7 Ct. Round European Cut Diamond & Platinum Ring, ca. 1925
Appraised Value: $60,000 - $80,000
IMAGE: 1 of 1
Appraisal Video: (3:48)
Clocks & Watches, Jewelry
Doyle New York
GUEST: This ring was once owned by my grandmother's first husband. His name was Harry Rich. And he was a magician and aerialist back in the teens and '20s. He actually died during the performance of one of his acts in Milwaukee, Wisconsin. This was passed down through my grandmother and was worn by her second husband, actually, who had a son, who's my father.
APPRAISER: What kind of act was it, specifically?
GUEST: He had a magic act-- the typical sawing-the-woman-in-half type of act, which my grandmother, who's actually right here in this photograph...
GUEST: She was a part of the act. But he was best known as an aerialist. He would set up these high-wire, trapeze type of things and hang by his teeth. He had a custom-fit mouthpiece that he would hang and also then slide down this wire. "The Slide of Death," I think they called it. These are some of the posters and billboards that they would have to advertise his show as it was coming to town.
APPRAISER: Let's get to the ring. Let's talk about when it was first bought from the estate.
GUEST: My grandmother purchased it from the estate for $1,000 in 1926.
APPRAISER: Now, subsequently you had an appraisal done on it in what year?
APPRAISER: What did that appraisal say? Do you remember?
APPRAISER: I looked at the appraisal with you, and the way they described it is a little bit differently than we do it today. But they called it a cape stone, which means it's a little bit off color.
APPRAISER: And they said that it was very clean. Other than that, they didn't go into it much. Now, the ring was manufactured in the early 1920s.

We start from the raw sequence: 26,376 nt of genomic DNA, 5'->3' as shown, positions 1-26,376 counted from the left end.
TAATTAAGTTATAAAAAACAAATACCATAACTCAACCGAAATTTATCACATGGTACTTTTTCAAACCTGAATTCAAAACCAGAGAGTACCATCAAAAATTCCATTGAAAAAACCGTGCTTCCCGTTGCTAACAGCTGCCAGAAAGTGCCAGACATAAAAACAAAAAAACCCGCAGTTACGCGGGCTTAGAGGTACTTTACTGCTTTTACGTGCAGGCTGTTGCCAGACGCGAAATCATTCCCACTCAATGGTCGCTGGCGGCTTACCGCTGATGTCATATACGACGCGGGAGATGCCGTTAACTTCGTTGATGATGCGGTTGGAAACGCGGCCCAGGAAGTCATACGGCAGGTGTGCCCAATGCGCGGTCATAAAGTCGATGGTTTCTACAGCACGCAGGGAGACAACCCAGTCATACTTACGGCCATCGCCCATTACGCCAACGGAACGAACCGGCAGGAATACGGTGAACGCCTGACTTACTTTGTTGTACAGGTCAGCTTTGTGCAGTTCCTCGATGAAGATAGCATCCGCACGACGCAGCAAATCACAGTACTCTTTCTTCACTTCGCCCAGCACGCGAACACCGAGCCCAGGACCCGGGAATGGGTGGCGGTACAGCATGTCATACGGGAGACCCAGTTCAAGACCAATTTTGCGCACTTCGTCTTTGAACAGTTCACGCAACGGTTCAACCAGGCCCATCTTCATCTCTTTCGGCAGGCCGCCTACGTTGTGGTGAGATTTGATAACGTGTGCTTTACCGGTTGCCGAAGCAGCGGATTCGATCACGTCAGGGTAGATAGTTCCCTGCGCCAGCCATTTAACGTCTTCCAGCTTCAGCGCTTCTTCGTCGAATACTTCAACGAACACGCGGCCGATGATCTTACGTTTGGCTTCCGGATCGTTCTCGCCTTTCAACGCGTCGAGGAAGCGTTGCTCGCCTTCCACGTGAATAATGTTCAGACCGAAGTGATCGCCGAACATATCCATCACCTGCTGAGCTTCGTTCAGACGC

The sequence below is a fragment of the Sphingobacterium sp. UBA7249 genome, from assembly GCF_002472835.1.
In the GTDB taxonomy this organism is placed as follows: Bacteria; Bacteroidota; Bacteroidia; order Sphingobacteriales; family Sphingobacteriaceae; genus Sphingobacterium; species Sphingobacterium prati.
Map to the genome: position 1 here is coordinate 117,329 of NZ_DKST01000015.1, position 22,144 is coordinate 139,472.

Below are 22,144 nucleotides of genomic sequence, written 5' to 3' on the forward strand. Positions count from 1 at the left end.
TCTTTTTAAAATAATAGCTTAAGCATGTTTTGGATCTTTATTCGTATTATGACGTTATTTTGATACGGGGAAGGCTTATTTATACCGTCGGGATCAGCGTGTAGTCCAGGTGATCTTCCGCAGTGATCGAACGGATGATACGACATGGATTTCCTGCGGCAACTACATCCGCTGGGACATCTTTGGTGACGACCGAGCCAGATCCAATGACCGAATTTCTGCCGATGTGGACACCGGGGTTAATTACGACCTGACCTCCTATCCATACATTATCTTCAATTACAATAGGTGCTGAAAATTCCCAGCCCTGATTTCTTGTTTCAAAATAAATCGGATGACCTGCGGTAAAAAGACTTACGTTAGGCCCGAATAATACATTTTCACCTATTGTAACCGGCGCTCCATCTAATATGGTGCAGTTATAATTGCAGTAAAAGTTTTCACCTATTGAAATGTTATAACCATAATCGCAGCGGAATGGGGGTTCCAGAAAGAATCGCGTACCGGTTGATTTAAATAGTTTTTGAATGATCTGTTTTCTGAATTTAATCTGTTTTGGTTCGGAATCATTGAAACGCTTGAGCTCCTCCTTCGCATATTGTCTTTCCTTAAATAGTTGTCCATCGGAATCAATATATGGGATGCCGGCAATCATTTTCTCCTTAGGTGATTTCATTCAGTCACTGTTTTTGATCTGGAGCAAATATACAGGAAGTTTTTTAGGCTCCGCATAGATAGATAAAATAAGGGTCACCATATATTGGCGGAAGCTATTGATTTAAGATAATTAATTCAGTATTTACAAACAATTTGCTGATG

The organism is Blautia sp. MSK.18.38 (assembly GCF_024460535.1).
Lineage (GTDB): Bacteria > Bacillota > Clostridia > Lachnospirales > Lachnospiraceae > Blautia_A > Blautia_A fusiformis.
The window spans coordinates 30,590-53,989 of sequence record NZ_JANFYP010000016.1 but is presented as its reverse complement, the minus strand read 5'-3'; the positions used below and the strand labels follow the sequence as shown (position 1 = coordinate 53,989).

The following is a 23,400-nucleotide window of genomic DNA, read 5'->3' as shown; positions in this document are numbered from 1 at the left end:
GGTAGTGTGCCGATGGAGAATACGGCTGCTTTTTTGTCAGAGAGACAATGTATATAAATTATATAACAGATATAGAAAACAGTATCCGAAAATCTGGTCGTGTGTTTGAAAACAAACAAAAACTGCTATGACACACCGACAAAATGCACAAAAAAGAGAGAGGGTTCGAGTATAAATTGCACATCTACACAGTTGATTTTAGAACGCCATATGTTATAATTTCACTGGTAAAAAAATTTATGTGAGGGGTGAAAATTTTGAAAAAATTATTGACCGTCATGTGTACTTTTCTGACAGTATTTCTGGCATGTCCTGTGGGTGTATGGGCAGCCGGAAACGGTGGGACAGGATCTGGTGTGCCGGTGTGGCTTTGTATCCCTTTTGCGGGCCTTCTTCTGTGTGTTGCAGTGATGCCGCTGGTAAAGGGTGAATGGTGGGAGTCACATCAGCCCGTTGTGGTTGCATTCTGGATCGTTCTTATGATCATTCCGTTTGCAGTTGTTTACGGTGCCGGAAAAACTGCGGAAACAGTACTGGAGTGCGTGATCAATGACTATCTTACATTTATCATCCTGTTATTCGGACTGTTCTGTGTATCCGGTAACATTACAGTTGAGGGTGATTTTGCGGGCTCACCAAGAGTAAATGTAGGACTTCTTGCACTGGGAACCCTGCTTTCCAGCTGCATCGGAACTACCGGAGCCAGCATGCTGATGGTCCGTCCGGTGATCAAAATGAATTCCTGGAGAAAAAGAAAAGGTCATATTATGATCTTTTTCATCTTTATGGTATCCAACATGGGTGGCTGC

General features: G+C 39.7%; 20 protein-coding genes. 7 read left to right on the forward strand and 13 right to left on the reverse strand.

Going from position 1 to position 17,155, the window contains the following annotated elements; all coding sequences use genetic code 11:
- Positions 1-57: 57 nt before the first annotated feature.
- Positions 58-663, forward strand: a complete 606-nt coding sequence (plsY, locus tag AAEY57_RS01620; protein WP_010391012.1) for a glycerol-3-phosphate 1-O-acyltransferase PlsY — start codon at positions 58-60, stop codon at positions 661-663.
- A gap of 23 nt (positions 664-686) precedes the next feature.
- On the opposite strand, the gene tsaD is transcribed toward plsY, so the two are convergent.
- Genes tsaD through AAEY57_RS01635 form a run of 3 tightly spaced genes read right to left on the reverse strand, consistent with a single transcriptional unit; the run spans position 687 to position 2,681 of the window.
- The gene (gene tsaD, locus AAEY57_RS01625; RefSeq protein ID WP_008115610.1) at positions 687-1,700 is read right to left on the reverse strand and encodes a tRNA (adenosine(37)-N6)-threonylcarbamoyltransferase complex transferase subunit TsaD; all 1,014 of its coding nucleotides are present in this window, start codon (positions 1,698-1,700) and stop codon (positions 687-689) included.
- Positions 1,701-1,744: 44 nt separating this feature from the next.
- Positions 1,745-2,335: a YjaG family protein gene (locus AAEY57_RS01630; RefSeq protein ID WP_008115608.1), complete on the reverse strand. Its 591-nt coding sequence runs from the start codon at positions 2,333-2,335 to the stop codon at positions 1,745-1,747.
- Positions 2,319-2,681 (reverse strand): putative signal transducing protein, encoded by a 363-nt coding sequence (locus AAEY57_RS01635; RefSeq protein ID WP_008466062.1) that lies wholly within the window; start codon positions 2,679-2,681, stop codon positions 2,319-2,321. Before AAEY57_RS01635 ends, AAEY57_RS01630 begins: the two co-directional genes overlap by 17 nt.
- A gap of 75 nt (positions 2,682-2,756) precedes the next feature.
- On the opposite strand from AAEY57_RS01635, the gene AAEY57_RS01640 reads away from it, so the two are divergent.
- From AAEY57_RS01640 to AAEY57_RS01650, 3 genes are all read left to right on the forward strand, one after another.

APPRAISER: The setting is made out of platinum, which was really just starting to be used in the early part of the 20th century. It also is mounted in eight prongs. A lot of times, these rings are mounted in four prongs or six prongs. I would imagine it's eight prongs not just from an aesthetic view, but the ring was built for a man to wear. It's rather large and heavy. With an appraisal done in 1975 of around $12,000, if we appraised this stone today, according to that appraisal, this stone would appraise for somewhere around, say, $20,000 to $25,000. But, uh... I got news for you. The appraisal was wrong. They called it a cape stone, which was a common term for an off-color, slightly yellow stone. In my opinion, this stone is a light fancy yellow. That means the color saturation is enough that it's not off-color or cape anymore. Now it's light fancy yellow. And that greatly changes the price of the diamond. Now, we didn't tell everybody how big it is. Do you remember how big it is?
GUEST: I think a bit over seven carats.
APPRAISER: Right. I measured it, and I came up with the same thing-- a little bit over seven carats. It's what we call the round, European-cut diamond. If it gets graded as a light fancy yellow-- and when I say graded, I mean by a well-known lab-- I would put it somewhere between, at auction, $60,000 to $80,000.
APPRAISER: Yeah, yeah. Now, there is a slight chance that I may be wrong. What if the lab gave it a grade better than light fancy yellow, and they gave it fancy yellow? That could increase the stone even more, to maybe $75,000 to $100,000. But right now, I feel very comfortable telling you $60,000 to $80,000 for this diamond.
GUEST: Boy, that's wonderful, that's great.
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